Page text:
(source: Smithsonianmag.org)

But rather badges like these, being given out by the editors of Psychological Journal for being a good data sharer and playing well with others:

A new paper, authored by Mallory Kidwell and colleagues, examined the impact of the Psychological Journal’s badge/award system and found it to be quite effective at getting authors to make their data and material available to others via an open access repository. Compared with four “comparison journals,” the implementation of the badge system at Psychological Journal led to a rapidly rising rate of participation and level of research transparency (Figure 1).

You Ought to Have a Look: Our Energy Future, Science Regress, and a Greening Earth

You Ought to Have a Look is a feature from the Center for the Study of Science posted by Patrick J. Michaels and Paul C. (“Chip”) Knappenberger.  While this section will feature all of the areas of interest that we are emphasizing, the prominence of the climate issue is driving a tremendous amount of web traffic.  Here we post a few of the best in recent days, along with our color commentary.

We’ll jump right into this week by highlighting an appearance by Manhattan Institute senior fellow Mark Mills on The Federalist’s Radio Hour. During his time on the show, Mills explains how the foreseeable future is going to play out when it comes to global energy production and why he says that even if you were concerned about climate change, “there really isn’t anything you can do about it.” 

Mills is one of the leading thinkers and analysts on energy systems, energy markets, and energy policy, bringing often overlooked and deeply-buried information to the forefront.

During his nearly hour-long radio segment, Mills discusses topics ranging from climate change, the world’s future energy mix, the role of technological advances, and energy policy as well as giving his opinions on both Bills Gates’ and Pope Francis’ take on all of the above. It is an entertaining and informative interview.

As a taste, here’s a transcript of a small segment:

In the life we live, and the world we live in, we have to do two things, one is deal with reality [current understanding of physics] and the moral consequences of that, and we can have aspirations. If the aspiration, which Bill Gates’ is, is to use fewer hydrocarbons, we need to support basic research.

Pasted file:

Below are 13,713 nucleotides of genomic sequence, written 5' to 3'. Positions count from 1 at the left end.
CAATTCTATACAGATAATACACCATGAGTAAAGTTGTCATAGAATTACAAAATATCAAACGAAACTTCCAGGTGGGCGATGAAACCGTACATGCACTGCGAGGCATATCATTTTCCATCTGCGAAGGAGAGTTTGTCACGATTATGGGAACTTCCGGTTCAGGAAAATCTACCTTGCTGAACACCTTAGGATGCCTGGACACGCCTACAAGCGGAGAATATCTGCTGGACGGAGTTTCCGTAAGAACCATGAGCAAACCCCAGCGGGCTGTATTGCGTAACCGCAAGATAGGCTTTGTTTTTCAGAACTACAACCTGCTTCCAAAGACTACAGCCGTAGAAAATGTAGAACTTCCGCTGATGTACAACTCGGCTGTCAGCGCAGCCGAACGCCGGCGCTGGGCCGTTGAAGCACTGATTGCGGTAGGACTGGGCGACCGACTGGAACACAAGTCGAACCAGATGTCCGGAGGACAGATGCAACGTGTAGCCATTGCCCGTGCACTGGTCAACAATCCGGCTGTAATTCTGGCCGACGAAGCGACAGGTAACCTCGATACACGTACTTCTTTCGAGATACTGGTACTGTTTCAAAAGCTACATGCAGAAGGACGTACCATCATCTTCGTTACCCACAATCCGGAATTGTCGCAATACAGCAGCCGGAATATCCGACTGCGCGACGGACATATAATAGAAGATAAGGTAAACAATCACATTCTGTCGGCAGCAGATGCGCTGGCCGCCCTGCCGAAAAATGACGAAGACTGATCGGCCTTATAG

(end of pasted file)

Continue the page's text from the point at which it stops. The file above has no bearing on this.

We don’t subsidize stuff. The reason we don’t subsidize stuff and make energy more expensive, is because, for me, it is morally bankrupt to increase the cost of energy for most people in most of the world. Energy should be cheaper, not more expensive. We use energy to make our lives better. We use energy to make our lives safer. We use energy to make our lives more enjoyable. Everything that we care about in the world, safety, convenience, freedom, costs energy. [emphasis added]

Mark Mills’ sentiment closely matches that which Alex Epstein explained to Congress a few weeks back and that we highlighted in our last edition. 

If you can find any time to listen to a little or a lot of Mills’ full interview, you’ll probably find that what he says to make a lot of sense. Funny, though, how much of it seems to have escaped some folks.

Next up is an article in the current issue of First Things authored by Walter Wilson titled “Scientific Regress.” If you think the title is provocative, you ought to have a look at the rest of the piece beginning with the first line “The problem with ­science is that so much of it simply isn’t.” Instead, it reflects the results of a gamed system driven by pre-conceived ideas often emanating from the science/political establishment.

Two Millennia of Snowfall Accumulation in Antarctica

Providing the rationale for their work, Roberts et al. (2015) write that “the short and sparse instrumental record in the high latitudes of the Southern Hemisphere means investigating long-term precipitation variability in this region is difficult without access to appropriate proxy records.” It was therefore the objective of this team of nine researchers to extend the duration of the Law Dome, East Antarctica, snowfall accumulation record back in time an additional 750 years so that it would cover over two millennia.

The resultant 2035 year-long proxy (22 BC to 2012 AD) is presented in the figure below. As reported by the authors, the average long-term snow accumulation rate was calculated as 0.686 m yr-1 (27 inches) ice equivalent, which rate they say “is in agreement with previous estimates, and further supports the notion that there is no long-term trend in snow accumulation rates, or that any trend is constant and linear over the [2035-year] period of measurement.”

If this number seems low for such an icy continent, the fact is that most high-latitude locations in both hemispheres would qualify as deserts based upon annual precipitation. In many places, it is literally “too cold to snow” as the frigid air can hold only tiny amounts of moisture.

There were several decadal-scale oscillations in the record, described by the authors as “common,” with “74 events (33 positive and 41 negative) of at least a 10-year duration in the record.”  The three longest periods of above average integrated snowfall occurred over the intervals 380-442, 727-783, and 1970-2009, while the three longest periods of below average integrated snowfall occurred during 663-704, 933-975, and 1429-1468.